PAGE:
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Can police search your home without a warrant?

On Behalf of | Jan 8, 2024 | Firm News

Your home is a personal space where you can expect safety and privacy. The Fourth Amendment upholds your right to privacy by guarding against unreasonable search and seizure by the police. Before they can legally search your property, police officers must first obtain a search warrant. However, there are exceptions, though rare, that may allow them to enter your residence without one.

When there is consent

The police can enter and search your home without a warrant if you, or another individual with dominion and control over the residence, voluntarily give consent. If the other person grants permission, but you object to it, the police should not proceed with the search.

When evidence of criminal activity is in plain sight

The plain view doctrine authorizes police officers to enter your home if they observe illegal activities or paraphernalia from a place where they are lawfully present. For instance, if police knock on your door and notice illegal drugs on your counter, it may give them probable cause to perform a search.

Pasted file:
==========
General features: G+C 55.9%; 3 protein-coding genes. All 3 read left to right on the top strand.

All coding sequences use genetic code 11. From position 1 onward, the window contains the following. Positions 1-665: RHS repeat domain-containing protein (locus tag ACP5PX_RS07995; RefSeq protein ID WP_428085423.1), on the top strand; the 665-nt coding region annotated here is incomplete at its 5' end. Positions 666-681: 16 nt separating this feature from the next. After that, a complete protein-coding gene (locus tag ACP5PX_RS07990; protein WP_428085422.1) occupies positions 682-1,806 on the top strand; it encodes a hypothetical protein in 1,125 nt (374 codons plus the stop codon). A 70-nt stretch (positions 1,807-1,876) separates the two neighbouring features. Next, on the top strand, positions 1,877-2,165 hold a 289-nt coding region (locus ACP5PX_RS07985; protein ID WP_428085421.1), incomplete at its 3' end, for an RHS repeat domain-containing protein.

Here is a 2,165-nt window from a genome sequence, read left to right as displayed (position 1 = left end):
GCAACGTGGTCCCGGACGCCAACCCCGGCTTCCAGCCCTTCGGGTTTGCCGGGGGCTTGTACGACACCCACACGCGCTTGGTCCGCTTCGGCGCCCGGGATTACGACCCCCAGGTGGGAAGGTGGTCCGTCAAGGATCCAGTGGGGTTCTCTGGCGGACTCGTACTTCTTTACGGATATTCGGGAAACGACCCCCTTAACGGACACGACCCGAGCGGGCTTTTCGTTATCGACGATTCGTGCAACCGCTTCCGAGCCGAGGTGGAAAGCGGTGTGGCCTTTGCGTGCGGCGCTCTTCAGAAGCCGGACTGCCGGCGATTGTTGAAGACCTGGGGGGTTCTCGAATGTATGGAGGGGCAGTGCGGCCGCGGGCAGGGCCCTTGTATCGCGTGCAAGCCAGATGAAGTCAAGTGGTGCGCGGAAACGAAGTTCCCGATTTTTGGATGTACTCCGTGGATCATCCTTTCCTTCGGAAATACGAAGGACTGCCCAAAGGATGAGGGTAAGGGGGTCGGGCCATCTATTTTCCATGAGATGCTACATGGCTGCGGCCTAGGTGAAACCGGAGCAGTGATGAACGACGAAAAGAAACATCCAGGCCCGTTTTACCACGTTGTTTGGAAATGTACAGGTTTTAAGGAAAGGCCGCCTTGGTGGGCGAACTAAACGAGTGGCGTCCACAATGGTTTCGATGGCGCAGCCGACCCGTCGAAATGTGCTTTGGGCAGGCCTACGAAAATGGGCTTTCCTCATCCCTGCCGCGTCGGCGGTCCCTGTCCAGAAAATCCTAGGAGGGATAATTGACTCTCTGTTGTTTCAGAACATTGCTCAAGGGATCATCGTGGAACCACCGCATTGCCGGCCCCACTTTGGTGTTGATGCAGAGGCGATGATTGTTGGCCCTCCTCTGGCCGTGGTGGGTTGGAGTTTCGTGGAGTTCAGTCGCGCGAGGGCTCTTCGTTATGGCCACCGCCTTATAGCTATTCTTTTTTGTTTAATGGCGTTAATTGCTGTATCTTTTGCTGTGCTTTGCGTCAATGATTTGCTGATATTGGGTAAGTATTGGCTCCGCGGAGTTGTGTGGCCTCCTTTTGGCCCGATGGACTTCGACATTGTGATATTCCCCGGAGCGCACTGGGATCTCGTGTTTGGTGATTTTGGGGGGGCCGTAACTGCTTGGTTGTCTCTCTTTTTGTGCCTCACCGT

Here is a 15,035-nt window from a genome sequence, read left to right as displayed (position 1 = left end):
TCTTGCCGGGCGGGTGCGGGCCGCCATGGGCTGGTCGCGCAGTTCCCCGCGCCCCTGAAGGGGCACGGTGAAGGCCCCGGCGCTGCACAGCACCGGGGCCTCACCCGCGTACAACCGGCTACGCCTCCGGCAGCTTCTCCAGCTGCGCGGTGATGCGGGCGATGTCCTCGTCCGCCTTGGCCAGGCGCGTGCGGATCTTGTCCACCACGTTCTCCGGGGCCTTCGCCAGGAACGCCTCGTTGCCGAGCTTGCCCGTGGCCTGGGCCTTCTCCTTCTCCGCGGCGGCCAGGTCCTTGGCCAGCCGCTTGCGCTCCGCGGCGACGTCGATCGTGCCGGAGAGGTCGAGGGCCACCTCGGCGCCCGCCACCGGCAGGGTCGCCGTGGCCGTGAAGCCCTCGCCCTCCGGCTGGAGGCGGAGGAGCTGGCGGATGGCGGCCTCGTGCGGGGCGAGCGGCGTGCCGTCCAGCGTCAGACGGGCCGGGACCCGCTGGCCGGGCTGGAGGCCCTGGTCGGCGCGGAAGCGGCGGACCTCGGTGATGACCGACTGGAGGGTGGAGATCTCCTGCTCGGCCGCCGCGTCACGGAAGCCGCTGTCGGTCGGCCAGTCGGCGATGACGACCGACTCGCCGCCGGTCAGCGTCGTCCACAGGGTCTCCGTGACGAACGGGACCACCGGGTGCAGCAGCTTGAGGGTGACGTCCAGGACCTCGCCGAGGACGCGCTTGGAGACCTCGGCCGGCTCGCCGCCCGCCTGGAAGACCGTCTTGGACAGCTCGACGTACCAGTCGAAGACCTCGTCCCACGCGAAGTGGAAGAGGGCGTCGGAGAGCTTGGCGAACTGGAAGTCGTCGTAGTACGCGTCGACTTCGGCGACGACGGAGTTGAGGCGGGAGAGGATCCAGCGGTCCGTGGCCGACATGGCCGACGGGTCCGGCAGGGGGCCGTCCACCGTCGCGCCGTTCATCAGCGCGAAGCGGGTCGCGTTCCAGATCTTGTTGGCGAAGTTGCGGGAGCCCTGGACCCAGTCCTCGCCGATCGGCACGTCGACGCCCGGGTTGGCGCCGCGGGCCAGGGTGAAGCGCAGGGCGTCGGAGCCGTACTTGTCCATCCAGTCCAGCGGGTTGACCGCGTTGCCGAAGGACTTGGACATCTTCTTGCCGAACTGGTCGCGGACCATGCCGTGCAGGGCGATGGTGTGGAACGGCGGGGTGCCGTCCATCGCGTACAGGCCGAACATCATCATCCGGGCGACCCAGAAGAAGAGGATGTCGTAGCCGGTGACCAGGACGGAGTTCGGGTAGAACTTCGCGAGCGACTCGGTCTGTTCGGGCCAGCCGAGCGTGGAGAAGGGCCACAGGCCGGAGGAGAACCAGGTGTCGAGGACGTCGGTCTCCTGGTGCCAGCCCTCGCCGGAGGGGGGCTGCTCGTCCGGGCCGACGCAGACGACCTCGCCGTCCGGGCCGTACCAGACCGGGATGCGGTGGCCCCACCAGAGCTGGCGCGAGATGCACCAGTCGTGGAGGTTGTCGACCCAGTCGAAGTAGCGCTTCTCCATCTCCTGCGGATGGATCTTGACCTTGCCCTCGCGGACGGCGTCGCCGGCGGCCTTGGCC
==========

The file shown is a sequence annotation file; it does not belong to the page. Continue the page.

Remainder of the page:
When you are under arrest

If you are under arrest, the police may search your person and property to preserve evidence or ensure you do not possess any weapons. This is known as a search incident to arrest. However, this can only be done right after an arrest and is limited to the immediate vicinity.

When there are exigent circumstances

Exigent circumstances are urgent situations that justify a warrantless search, provided that probable cause exists. It includes cases where there is imminent danger to life, to stop the escape of a suspect or to prevent the destruction of evidence. If the police witness you committing a crime and you try to escape or destroy evidence, that may give them the right to search your home.

Fighting for your rights

Knowing your rights can help protect you in case the police show up at your doorstep. If you are uncertain whether your rights were violated, a criminal defense attorney can help you. Unreasonable search and seizure may play a role when building your defense strategy.